Climate change is also noticeable in Switzerland – there is an accumulation of natural disasters. There are increasing numbers of losses due to avalanches in winter, floods caused by heavy rainfall, extreme droughts and heatwaves in summer. Is it possible to insure against the consequences of climate change?
According to AXA's assessment, climate change will be one of the principal risks in coming years. In fact, the insurer rates climate change as the greatest risk worldwide.
Since 1864, when temperature measurements in Switzerland began, the average temperature in the country has risen by 1.9 degrees Celsius. There has been a particularly sharp increase in temperatures over the last 30 years.
Over the last 150 years, temperatures in Switzerland as a whole have risen twice as fast as the global average. The impact of warming on the northern side of the Alps is considerably greater than on the southern side.
Winters are becoming warmer and there are fewer and fewer frost days. In 1890, for example, Davos still experienced 231 frost days. But in 2018, only 161 days below 0 degrees were measured.
Because of Switzerland's geographical location, the impact of climate change on our country is more severe than the international average. There are two reasons for this:
You can find out more at swissinfo.ch: «How climate change affects Switzerland»
"Don't wait for the politicians – people must try to play their own part! Everyone has to make their own individual decisions about preventing or reducing carbon dioxide. For example, people could choose not to consume products from very distant countries. "
Climate change is man-made, and we are experiencing it right now. If we do not take any climate protection measures, we must expect severe consequences – and that applies to Switzerland, too. Temperatures will rise sharply, and extreme precipitation events will increase.
Warming will increase sharply. We will experience more days with temperatures above 30°C. Without climate protection measures, the situation will become very alarming – especially for the Mittelland.
The Mittelland is a relatively low-lying region, so temperatures are bound to rise there. At higher altitudes, of course, the threshold of 30 degrees cannot be reached so easily.
Here, you can watch the entire interview with Professor Dr. Christoph Raible on "Climate change and the insurance market":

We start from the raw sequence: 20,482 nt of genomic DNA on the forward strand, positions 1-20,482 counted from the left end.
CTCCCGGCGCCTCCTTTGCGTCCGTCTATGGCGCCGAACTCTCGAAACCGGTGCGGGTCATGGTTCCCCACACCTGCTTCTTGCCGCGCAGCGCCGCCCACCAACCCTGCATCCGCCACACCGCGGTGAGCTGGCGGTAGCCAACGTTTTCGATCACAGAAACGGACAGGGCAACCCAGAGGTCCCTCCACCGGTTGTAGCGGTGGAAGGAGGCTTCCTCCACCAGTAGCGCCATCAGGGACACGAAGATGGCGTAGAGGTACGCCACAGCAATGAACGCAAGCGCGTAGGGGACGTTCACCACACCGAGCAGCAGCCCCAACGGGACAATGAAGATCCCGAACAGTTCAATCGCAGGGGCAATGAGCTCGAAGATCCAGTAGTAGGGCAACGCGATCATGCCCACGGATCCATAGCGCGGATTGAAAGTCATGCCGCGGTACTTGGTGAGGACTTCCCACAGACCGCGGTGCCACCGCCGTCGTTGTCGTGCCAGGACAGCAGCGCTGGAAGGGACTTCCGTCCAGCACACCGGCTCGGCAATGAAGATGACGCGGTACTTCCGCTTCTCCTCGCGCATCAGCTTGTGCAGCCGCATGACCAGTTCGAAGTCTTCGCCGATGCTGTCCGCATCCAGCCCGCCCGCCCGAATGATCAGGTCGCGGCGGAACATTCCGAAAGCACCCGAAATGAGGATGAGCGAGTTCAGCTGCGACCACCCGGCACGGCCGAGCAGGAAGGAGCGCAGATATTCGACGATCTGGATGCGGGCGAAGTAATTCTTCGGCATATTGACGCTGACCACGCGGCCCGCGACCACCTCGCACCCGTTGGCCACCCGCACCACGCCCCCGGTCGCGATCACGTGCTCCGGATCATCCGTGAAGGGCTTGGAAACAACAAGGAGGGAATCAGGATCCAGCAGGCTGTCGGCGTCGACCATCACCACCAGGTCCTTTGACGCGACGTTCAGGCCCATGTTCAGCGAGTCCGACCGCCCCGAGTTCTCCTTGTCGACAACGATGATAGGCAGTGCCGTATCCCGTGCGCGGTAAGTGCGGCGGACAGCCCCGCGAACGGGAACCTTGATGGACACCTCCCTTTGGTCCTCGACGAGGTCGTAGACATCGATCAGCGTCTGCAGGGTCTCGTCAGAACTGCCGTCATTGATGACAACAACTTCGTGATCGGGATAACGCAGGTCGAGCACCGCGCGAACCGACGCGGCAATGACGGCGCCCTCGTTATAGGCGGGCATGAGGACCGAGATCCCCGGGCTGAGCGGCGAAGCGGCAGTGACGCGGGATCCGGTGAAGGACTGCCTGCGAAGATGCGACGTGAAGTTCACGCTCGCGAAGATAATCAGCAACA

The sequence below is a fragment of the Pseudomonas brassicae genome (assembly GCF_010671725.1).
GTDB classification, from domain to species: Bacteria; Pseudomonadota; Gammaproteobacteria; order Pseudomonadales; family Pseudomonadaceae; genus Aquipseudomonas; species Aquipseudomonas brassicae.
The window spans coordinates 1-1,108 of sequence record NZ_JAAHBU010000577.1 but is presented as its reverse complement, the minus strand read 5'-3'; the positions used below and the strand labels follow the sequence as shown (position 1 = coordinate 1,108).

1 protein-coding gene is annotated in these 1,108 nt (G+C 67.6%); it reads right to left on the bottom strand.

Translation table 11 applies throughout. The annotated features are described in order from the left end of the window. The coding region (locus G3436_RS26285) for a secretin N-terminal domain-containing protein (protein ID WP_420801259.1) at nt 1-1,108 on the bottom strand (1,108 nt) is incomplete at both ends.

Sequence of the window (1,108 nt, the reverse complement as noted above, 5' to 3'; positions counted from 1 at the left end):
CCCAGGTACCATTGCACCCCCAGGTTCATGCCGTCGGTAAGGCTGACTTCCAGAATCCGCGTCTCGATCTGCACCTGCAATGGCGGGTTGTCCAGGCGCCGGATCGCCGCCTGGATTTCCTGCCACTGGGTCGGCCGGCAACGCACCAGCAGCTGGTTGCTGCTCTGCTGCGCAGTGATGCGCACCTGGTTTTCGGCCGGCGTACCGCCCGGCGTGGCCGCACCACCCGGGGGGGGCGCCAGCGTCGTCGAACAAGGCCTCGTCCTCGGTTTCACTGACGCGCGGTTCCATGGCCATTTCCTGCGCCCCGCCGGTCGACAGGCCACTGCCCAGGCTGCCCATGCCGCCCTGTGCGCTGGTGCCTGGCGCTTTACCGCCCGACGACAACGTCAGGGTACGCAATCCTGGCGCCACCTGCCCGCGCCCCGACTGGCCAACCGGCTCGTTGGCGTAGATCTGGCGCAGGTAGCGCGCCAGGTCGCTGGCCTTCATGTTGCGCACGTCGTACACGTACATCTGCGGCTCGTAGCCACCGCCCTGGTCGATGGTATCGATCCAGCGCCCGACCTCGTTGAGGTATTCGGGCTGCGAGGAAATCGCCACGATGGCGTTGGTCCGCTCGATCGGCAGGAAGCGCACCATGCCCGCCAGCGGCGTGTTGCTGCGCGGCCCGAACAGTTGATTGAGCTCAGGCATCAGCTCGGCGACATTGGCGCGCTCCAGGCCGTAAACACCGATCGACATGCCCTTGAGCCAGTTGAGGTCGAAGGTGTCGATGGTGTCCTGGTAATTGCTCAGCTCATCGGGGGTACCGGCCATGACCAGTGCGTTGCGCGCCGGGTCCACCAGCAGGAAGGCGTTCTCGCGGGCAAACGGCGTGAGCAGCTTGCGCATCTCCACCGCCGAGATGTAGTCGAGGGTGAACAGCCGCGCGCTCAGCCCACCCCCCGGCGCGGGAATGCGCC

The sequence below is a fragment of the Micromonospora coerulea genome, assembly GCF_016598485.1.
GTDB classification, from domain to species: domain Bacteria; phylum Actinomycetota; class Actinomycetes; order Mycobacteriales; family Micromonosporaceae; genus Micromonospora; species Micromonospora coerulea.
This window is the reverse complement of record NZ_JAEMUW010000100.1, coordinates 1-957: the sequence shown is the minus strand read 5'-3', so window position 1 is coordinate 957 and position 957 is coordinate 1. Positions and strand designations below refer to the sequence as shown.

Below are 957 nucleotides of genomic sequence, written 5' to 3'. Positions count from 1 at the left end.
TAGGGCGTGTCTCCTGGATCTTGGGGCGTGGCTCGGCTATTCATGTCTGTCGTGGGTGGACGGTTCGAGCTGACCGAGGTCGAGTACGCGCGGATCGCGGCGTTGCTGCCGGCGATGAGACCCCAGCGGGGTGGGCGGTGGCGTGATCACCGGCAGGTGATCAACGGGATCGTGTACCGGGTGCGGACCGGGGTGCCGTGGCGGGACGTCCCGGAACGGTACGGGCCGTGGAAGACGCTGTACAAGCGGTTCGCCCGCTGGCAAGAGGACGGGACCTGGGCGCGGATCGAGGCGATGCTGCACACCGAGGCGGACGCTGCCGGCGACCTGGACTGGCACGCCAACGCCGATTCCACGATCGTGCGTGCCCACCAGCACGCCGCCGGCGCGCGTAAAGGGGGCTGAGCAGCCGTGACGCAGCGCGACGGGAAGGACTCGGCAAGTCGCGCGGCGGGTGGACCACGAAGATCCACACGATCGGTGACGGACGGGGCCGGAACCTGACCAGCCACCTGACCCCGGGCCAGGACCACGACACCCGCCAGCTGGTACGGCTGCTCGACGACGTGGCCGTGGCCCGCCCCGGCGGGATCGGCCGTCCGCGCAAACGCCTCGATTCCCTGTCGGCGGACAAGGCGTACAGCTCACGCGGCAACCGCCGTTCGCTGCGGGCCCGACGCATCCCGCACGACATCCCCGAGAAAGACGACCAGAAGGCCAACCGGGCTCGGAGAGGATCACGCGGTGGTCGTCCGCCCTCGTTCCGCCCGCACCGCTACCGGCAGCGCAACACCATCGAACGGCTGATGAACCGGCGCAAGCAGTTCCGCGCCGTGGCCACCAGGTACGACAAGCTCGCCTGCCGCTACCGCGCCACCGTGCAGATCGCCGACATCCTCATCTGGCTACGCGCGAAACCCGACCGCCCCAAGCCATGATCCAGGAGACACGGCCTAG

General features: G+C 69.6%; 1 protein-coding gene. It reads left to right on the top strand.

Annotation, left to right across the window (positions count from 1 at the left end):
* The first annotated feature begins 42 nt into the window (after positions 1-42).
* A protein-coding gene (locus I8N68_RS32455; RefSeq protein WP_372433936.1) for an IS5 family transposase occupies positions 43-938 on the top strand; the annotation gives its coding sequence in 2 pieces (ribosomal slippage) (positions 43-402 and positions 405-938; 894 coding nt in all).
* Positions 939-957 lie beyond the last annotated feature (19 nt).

By 2060, there will be a significant increase in summer days (when temperatures above 25 degrees are measured) if no steps are taken to counteract climate change. Without climate protection, the average number of summer days in the Mittelland would increase to between 60 and 95 – and on the valley floors in Ticino, the figure could possibly be over 120. With climate protection, the number of summer days per year could be limited to between 40 and 75 in the Mittelland while in Ticino, only the lowest altitudes would experience over 100 summer days.
At present, snow falls in the central High Alps on an average of over 100 days per year. By 2060, many places in the Alps will experience fewer than 80 days with fresh snowfall each year if no climate protection measures are taken. The number of days with fresh snowfall in the Mittelland will fall to well below 20 without climate protection.
In the high mountain regions, there is still frost on one third of all days at present; by 2060, the number of frost days there will decrease by well over 50 if no climate protection measures are taken.
To learn more about climate scenarios for Switzerland, go to the website of the National Centre for Climate Services (NCCS).
The number of natural perils will increase due to climate warming. More frequent and more intensive extreme weather events must also be expected in the future. There will also be an increase in the natural perils occurring in regions and during seasons that have been spared from loss events until now.
Because of increased temperatures, the rising snowfall line and changes in precipitation, the following risks can be expected to increase in the future:
According to a UN report in 2011, Switzerland is the world's best-prepared country for natural disasters. One of the core elements of Swiss risk management to counteract natural perils is insurance against damage by natural forces: this gives Switzerland insurance against natural perils that is unique in the world. Insurance against damage by natural forces covers losses and damage arising from high water, flood, storm, hail, avalanche, snow load, rockslide, rockfall or landslide. It provides virtually comprehensive insurance coverage. Nowadays, 99% of all buildings – together with furniture and facilities (known as movables) – are insured against damage from natural forces.
What can I insure, and where can I insure it?